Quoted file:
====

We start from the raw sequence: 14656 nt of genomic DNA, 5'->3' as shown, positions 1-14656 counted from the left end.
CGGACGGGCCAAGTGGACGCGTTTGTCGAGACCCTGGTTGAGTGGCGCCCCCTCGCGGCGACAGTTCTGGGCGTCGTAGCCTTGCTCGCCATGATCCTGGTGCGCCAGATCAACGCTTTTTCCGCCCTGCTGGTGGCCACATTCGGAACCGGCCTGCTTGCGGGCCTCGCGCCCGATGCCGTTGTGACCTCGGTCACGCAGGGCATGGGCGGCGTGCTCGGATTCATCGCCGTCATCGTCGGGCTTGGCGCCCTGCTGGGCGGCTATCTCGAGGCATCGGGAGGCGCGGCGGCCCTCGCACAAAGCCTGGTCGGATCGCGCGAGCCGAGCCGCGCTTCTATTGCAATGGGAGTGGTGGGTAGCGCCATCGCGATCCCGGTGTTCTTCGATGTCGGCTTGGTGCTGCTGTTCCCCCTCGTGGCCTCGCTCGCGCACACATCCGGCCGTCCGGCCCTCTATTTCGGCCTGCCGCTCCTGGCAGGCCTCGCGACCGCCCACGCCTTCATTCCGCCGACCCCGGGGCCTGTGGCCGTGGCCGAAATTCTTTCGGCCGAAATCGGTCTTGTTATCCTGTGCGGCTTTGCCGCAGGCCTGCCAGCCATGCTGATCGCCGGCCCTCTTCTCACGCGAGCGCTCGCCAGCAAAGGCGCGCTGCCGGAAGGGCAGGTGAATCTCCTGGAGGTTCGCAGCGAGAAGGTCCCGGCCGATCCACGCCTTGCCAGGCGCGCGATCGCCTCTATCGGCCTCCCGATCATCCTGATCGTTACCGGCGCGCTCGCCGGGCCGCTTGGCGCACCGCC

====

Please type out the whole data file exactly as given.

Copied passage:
We start from the raw sequence: 14656 nt of genomic DNA, 5'->3' as shown, positions 1-14656 counted from the left end.
CGGACGGGCCAAGTGGACGCGTTTGTCGAGACCCTGGTTGAGTGGCGCCCCCTCGCGGCGACAGTTCTGGGCGTCGTAGCCTTGCTCGCCATGATCCTGGTGCGCCAGATCAACGCTTTTTCCGCCCTGCTGGTGGCCACATTCGGAACCGGCCTGCTTGCGGGCCTCGCGCCCGATGCCGTTGTGACCTCGGTCACGCAGGGCATGGGCGGCGTGCTCGGATTCATCGCCGTCATCGTCGGGCTTGGCGCCCTGCTGGGCGGCTATCTCGAGGCATCGGGAGGCGCGGCGGCCCTCGCACAAAGCCTGGTCGGATCGCGCGAGCCGAGCCGCGCTTCTATTGCAATGGGAGTGGTGGGTAGCGCCATCGCGATCCCGGTGTTCTTCGATGTCGGCTTGGTGCTGCTGTTCCCCCTCGTGGCCTCGCTCGCGCACACATCCGGCCGTCCGGCCCTCTATTTCGGCCTGCCGCTCCTGGCAGGCCTCGCGACCGCCCACGCCTTCATTCCGCCGACCCCGGGGCCTGTGGCCGTGGCCGAAATTCTTTCGGCCGAAATCGGTCTTGTTATCCTGTGCGGCTTTGCCGCAGGCCTGCCAGCCATGCTGATCGCCGGCCCTCTTCTCACGCGAGCGCTCGCCAGCAAAGGCGCGCTGCCGGAAGGGCAGGTGAATCTCCTGGAGGTTCGCAGCGAGAAGGTCCCGGCCGATCCACGCCTTGCCAGGCGCGCGATCGCCTCTATCGGCCTCCCGATCATCCTGATCGTTACCGGCGCGCTCGCCGGGCCGCTTGGCGCACCGCC